Farrell described low prices for consumers as “the only thing that matters”.
“They want electricity to be cheap. Not affordable, not reasonably priced. Cheap. They will pay fees for cable, phones, data, streaming movies—but if you suddenly find your electric bill at anything over about $250/month, you are in deep trouble!”
She warned that “justifying high electricity bills so that you can hold onto old and expensive technology will never work.”
Farrell advised that everyone in the sector, from policy makers to generators, should ensure that any and all changes to the system should be focused on lowering prices—adding that when technology is shown to lower bills, it improves investor confidence.
After listening to all the ideas and propositions, APPrO President and CEO David Butters said he was struck by the complexity of the pricing discussion, noting that there are many unanswered questions.
“It’s pretty clear that there’s no silver bullet,” he said, adding that he was hopeful that the minister is ready to listen to the experts in the field.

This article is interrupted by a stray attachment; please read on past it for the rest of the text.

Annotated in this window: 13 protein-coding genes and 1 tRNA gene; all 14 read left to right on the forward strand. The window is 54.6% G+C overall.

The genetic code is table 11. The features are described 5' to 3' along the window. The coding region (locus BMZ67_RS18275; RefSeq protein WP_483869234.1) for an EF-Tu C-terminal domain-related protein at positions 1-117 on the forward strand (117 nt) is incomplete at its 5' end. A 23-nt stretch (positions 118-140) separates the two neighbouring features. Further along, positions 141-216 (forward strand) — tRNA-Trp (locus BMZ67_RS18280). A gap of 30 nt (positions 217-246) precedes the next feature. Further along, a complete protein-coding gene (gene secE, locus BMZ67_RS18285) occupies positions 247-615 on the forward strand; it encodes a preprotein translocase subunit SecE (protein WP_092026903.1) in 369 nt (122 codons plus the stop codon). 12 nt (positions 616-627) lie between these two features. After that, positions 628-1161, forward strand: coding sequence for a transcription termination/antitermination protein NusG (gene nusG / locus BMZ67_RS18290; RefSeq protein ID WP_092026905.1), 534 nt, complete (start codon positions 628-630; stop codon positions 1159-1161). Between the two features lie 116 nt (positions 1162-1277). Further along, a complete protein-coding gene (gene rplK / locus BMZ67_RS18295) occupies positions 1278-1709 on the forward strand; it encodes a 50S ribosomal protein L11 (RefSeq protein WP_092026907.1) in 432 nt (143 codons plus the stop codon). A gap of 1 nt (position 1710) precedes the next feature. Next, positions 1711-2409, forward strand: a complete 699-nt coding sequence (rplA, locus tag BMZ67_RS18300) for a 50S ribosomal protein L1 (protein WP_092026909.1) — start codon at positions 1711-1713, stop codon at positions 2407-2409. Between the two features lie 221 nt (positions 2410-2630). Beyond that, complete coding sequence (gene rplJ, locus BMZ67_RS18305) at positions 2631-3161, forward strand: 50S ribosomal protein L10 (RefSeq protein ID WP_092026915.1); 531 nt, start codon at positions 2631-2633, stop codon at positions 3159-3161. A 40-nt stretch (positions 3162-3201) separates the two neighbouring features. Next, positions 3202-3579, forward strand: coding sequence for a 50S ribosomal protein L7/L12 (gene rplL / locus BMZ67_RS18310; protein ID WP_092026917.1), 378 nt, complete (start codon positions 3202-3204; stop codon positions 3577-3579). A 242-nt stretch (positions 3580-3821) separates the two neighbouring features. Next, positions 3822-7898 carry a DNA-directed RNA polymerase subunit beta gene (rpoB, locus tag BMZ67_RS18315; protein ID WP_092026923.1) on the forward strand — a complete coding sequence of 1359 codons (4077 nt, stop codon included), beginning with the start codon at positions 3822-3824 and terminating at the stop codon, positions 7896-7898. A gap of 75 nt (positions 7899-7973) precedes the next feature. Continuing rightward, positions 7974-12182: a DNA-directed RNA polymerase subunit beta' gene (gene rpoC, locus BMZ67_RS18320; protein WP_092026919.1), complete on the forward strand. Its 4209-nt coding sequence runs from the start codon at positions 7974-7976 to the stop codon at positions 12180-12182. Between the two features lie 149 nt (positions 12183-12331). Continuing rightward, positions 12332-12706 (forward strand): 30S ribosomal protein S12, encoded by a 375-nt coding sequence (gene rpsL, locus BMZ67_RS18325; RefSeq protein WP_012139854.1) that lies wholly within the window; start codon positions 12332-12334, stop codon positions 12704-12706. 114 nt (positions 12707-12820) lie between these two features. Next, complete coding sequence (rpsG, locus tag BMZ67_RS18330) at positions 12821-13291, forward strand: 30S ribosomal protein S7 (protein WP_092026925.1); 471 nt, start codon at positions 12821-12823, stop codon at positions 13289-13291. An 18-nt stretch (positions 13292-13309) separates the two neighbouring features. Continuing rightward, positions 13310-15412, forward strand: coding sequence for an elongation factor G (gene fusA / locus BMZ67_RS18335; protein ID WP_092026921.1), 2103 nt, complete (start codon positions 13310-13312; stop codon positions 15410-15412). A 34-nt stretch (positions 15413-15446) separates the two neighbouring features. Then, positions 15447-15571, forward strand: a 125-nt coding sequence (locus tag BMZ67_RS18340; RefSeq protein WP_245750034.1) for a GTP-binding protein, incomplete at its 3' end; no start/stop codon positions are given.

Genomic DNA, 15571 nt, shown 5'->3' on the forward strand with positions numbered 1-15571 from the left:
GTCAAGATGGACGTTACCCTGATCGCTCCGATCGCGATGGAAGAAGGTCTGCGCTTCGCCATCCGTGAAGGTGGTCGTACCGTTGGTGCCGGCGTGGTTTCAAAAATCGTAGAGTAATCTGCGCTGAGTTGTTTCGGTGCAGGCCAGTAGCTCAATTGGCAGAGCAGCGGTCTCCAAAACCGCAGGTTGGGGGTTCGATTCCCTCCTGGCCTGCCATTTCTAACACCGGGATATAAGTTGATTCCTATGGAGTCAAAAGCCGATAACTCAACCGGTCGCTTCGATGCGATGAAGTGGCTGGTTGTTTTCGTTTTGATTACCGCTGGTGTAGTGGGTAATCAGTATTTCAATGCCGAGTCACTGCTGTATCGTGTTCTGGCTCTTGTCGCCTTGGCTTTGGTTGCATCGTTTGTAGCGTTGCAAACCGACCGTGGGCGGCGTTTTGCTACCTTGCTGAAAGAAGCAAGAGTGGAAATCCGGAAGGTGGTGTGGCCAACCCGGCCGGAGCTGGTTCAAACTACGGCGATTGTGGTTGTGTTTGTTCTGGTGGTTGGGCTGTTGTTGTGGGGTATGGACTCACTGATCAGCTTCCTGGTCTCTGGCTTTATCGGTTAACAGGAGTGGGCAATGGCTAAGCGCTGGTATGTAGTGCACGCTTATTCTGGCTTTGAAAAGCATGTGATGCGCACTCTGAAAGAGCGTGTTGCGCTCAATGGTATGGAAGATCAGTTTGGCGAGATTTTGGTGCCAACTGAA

“There’s a real and genuine interest on the part of the people in the electricity sector to help on cost management.”
Mike Richmond, Ben Grunfeld, Emily Thorn Corthay, Teresa Sarkesian, and Ahsan Upal were speakers in the APPrO 2018 conference panel “Bringing down the cost of electricity” on November 13, 2018.
Sean Mallen is a communications consultant and formerly an award-winning journalist with Global News. His new book Falling for London, a memoir of his time as a foreign correspondent, is published by Dundurn Press.
See also the following related articles:
Sean Mallen’s posting on other presentations at APPrO 2018 (“Energy Minister and industry leaders share views on managing change”)
Article by Ahsan Upal on "Cost reduction strategies for utilities," published as part of the same conference November 12, 2018.
Photos by David Smiley.